“They continue to need support and initiatives like Inspire that allow them to find community and assistance.”

‘Common Reporting Standards’

Response to the Inspire initiative has been strong, as we’ve reported, with more than 60 organizations linked to the publishing industry engaged. The resulting documentation makes a five-part division of major areas of concern:

  • Strengthening copyright in a digital era
  • Countering rising threats to the freedom to publish
  • Addressing sustainability through collective action
  • Mainstreaming diversity, equity, and inclusion
  • Mastering technology for innovation and transformation

Of course, the offerings of the newly opened IPA Academy are responsive to some of these concerns, especially in the wake of the “digital acceleration” of the pandemic’s effects in some areas.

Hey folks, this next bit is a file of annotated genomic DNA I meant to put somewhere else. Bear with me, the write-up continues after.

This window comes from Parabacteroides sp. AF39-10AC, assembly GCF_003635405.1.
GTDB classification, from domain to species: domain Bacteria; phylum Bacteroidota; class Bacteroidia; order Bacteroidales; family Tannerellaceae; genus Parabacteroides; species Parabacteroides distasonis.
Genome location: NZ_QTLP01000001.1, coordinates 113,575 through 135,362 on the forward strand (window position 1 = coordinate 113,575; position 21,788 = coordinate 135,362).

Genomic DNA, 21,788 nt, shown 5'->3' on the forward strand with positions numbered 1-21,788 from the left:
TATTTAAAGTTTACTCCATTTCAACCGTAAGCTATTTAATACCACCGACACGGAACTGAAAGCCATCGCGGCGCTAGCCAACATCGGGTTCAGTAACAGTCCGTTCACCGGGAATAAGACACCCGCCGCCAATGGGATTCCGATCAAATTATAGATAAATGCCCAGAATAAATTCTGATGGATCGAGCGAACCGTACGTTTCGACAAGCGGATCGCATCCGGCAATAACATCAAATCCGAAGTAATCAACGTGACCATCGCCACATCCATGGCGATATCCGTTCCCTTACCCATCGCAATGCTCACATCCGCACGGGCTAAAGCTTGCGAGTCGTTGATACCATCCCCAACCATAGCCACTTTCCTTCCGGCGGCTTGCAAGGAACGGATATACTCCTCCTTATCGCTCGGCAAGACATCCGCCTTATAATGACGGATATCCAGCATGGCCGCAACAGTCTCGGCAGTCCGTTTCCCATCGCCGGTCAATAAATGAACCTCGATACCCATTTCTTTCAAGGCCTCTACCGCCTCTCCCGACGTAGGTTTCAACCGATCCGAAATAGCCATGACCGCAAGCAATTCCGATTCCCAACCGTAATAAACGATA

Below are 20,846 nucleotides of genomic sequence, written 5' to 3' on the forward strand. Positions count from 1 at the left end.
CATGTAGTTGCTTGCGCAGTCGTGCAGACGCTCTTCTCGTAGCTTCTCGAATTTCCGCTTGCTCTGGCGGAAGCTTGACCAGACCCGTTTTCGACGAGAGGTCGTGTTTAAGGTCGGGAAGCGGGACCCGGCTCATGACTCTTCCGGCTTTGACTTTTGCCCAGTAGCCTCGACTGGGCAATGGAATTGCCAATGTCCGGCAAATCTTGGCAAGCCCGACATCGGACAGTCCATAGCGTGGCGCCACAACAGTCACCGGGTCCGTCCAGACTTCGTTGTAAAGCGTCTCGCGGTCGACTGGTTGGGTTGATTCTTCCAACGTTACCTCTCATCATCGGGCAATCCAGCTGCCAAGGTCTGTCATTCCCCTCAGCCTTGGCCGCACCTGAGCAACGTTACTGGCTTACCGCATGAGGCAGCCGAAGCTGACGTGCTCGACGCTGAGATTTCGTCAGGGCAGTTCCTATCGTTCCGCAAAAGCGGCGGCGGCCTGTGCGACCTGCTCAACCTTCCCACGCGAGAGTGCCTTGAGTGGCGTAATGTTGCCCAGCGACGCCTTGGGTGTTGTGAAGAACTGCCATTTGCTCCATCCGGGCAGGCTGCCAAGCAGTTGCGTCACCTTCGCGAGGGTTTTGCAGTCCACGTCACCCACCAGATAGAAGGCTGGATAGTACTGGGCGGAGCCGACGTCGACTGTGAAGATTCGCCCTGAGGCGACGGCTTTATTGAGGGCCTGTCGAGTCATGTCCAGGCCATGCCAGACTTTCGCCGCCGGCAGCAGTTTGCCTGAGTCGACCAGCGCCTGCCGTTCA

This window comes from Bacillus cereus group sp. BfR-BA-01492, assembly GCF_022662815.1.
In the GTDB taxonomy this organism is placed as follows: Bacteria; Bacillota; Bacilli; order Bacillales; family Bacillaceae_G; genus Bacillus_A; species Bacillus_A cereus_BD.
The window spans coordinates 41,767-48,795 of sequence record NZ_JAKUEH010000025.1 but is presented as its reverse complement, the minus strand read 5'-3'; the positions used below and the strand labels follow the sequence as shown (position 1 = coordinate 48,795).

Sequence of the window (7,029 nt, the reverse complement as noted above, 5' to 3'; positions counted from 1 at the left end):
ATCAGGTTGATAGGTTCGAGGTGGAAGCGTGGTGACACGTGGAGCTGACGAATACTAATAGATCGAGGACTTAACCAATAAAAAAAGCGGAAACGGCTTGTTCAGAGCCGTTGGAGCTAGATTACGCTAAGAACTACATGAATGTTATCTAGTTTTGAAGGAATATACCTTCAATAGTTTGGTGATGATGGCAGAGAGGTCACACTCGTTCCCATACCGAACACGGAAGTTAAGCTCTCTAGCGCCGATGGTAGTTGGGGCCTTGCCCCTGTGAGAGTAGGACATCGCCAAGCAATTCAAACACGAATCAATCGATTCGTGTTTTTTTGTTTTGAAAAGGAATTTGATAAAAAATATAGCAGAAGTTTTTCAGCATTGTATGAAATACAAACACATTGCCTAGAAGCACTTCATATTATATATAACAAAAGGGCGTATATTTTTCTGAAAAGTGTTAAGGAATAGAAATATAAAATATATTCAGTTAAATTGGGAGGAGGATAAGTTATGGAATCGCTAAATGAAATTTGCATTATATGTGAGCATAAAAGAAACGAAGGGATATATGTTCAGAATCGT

But what the Inspire report’s primary value ultimately may be is that it establishes some of the points that can most easily be missed in what might seem logical approaches to progress. And in many cases, the challenges at the world level come back to one of the oldest, almost hackneyed issues in international work: translation. Are we actually understanding each other when we talk of various barriers to progress? And are we making valid assumptions about other markets when looking at our own?

For example, the report points out that “The imprecise meaning of diversity and inclusion and the extent to which it includes social identifiers, socioeconomic status, education level, level of physical ability, and other factors” can be part of the challenge facing publishing in the diversity arena.